Sony ultimately failed with The Amazing Spider-Man reboot, led by Andrew Garfield, which led to the deal with Marvel Studios in 2015. Since then, not only have Spider-Man: Far From Home and Homecoming been huge hits, but the movies Tom Holland appeared in alongside his fellow heroes, Captain America: Civil War, Infinity War and Avengers: Endgame, have been monumentally successful. Meanwhile, Sony has had luck flying solo on the animated Spider-Man: Into the Spider-Verse, and the spin-off Venom. For both sides, it's easy to see where they stand, but it could come at a big cost for fans who want to see this creative partnership continue. Be sure to check out the tweets we've collected below. News of the split between Sony and Disney was first reported by Deadline.
Published 11 hour ago on 21 Aug 1919
Now that the news has been confirmed, everyone is trying to come to terms with the news that Tom Holland’s Spider-Man movies may no longer be a part of the Marvel Cinematic Universe going forward. That’s because, per Deadline‘s original report and The Hollywood Reporter‘s subsequent confirmation, the carefully negotiated deal between Marvel Studios and Sony is no more. The former’s parent company, Disney, wanted a bigger share of the successful franchise’s box office profits and the latter said no.
On the one hand, that’s what Marvel gets for selling off so many licensing deals for its catalog of characters several decades ago. On the other hand, the MCU already contained an increasing weh of characters and stories before Peter Parker’s arrival in Captain America: Civil War, and thanks to Disney’s recent Fox acquisition, it’s likely going to include even more from the annals of the X-Men and Fantastic Four properties. But don’t try explaining the ins and outs of these matters to the Marvel stans on Twitter, because they are impressively unhappy right now.
Published 12 hour ago on 21 Aug 1919
UPDATE: Hollywood Reporter has confirmed a report that Sony and Marvel Studios' preexisting Spider-Man licensing deal fell apart, which will almost certainly take Tom Holland's Peter Parker out of the MCU. See our original post below. &mdash&ndash Between trying to figure out how to insert Deadpool into the Marvel Cinematic Universe and overcoming Dark Phoenix&lsquos pry box office performance, Kevin Feige's Marvel Studios has its hands full. After all, the independent film studio turned Disney affiliate turned X-Men and Fantastic Four license owner doesn't really have too much free time these days. According to a new report from Deadline, however, Feige's schedule has probably been even more hectic than previously imagined.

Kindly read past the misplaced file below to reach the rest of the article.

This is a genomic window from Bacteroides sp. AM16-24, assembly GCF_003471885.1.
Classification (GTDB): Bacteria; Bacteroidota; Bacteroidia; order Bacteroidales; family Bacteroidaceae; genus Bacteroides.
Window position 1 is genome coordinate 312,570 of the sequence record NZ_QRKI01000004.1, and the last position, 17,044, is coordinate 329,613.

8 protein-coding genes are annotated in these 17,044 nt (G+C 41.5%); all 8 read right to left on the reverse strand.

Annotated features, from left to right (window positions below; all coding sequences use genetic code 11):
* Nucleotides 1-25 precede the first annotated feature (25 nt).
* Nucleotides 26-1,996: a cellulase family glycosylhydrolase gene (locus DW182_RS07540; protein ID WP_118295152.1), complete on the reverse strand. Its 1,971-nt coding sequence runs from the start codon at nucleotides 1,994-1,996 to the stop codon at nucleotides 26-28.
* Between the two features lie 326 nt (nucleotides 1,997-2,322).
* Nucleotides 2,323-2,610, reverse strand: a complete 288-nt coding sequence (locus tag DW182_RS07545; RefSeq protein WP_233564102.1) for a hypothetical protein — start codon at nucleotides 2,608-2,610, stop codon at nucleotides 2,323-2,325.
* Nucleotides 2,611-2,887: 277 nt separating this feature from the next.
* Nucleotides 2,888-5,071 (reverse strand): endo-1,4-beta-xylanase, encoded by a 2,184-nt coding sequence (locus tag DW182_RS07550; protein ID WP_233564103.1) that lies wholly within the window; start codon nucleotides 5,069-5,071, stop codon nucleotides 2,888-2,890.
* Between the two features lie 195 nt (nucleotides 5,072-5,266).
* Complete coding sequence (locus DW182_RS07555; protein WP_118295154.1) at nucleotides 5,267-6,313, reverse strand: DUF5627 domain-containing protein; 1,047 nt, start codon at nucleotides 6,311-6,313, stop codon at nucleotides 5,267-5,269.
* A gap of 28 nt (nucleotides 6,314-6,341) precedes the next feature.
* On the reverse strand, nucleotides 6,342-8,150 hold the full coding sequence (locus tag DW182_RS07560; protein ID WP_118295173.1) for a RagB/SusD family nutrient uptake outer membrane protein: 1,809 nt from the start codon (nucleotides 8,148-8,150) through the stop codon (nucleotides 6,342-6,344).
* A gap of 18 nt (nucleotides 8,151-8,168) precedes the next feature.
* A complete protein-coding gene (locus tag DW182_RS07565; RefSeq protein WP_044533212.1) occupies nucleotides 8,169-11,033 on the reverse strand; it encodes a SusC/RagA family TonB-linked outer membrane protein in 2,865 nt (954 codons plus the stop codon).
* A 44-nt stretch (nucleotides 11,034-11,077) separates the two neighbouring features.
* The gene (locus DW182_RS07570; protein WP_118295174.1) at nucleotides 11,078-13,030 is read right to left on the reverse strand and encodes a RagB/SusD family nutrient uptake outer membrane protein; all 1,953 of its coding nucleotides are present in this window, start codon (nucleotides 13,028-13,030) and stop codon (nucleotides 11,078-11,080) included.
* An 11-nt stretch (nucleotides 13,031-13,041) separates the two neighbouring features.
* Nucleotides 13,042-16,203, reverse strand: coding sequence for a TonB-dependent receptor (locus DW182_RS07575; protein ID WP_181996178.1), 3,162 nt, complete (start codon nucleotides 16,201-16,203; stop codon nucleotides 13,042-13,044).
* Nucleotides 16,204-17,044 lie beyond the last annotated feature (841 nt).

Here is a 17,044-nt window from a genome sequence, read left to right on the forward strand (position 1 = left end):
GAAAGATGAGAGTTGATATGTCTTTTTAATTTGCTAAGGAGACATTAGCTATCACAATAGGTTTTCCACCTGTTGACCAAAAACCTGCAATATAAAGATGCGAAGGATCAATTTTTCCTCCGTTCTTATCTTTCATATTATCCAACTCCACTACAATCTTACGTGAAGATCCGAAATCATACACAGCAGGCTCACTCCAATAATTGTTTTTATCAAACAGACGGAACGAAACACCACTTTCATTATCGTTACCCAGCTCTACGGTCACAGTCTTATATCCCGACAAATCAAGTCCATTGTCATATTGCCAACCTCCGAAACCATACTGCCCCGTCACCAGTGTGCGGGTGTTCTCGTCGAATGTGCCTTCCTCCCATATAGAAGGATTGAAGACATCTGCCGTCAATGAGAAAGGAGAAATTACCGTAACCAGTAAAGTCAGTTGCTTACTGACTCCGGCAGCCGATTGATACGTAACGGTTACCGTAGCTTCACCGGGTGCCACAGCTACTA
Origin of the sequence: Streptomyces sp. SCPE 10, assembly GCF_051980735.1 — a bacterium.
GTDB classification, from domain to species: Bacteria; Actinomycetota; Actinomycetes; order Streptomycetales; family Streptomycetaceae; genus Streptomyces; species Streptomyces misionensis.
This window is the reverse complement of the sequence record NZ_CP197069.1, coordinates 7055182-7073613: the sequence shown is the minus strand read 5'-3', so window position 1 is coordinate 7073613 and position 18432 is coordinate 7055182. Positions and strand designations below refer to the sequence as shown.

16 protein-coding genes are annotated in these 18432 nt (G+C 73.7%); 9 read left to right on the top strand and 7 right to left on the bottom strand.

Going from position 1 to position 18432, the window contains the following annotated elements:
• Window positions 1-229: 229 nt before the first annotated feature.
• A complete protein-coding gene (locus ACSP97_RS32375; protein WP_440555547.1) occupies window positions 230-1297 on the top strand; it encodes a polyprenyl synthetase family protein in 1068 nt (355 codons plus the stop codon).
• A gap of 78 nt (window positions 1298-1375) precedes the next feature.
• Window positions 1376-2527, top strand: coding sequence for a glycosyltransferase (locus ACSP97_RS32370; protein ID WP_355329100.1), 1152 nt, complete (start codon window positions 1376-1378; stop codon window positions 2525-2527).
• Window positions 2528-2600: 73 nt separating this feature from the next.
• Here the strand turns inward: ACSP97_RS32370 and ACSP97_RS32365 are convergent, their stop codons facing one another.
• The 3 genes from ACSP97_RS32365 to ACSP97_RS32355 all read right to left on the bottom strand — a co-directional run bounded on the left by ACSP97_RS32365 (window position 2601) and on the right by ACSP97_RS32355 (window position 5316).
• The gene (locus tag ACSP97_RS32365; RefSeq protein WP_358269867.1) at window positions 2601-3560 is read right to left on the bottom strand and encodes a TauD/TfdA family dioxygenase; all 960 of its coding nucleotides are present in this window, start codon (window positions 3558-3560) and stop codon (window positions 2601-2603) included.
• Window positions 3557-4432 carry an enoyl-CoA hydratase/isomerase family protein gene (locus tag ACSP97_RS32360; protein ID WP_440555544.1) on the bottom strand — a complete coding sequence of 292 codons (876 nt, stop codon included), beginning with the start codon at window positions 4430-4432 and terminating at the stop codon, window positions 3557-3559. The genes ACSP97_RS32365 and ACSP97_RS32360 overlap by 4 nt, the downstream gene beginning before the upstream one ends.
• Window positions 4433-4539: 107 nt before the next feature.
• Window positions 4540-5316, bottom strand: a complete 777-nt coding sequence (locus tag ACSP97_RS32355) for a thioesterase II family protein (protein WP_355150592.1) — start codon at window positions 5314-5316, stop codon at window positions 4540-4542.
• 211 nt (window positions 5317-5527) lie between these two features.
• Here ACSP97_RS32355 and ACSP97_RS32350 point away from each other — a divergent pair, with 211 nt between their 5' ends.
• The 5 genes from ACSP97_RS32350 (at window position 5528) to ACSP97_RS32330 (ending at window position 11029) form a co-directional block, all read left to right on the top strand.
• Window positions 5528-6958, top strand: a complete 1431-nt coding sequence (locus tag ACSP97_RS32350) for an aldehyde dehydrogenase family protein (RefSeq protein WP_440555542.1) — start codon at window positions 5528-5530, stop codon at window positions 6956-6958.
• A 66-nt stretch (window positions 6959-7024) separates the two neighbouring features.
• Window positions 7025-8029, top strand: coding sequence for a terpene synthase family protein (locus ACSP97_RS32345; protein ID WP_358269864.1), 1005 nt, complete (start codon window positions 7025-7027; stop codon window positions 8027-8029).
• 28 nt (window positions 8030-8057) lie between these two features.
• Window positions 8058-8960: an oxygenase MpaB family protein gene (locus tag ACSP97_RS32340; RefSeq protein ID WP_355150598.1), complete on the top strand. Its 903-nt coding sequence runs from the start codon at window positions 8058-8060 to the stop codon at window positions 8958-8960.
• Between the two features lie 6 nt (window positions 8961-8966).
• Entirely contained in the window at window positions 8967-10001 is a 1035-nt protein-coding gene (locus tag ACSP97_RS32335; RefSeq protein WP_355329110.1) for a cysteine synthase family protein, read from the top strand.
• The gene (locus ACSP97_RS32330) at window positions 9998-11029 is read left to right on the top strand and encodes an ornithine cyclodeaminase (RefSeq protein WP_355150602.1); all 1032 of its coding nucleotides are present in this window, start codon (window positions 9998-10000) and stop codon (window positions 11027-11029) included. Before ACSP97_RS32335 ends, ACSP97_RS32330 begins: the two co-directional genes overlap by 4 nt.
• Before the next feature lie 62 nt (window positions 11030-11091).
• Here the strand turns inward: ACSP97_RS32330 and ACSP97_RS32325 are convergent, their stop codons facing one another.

That's because, per Deadline's sources, the carefully orchestrated deal between Marvel Studios and Sony Pictures that allowed for the creation and use of Tom Holland's Spider-Man franchise within the confines of the MCU is now no more. “A dispute that has taken place over the past few months at the top of Disney and Sony has essentially nixed Feige, and the future involvement of Marvel from the Spider-Man universe,“ reads the report:
So, what's the problem? It's money, obviously, and judging by how phenomenally well Spider-Man: Far From Home has done at the global box office, the precise problem is just how much more there is to be gained from the character. The original deal had a majority of Far From Home and Homecoming&lsquos profits going straight to Sony, while Marvel Studios took only five percent off the first dollar gross. According to the report, though, negotiations fell through when Disney asked to change that figure to a 50/50 split.
Of course, this doesn't mean that Holland's Spider-Man is no more. As previously stated, both he and director Jon Watts are still committed to two more films in Sony's latest iteration of the franchise. When it comes to seeing the always-spritely Peter Parker pop up in the next big MCU adventure, however&hellip it seems there's no guarantee.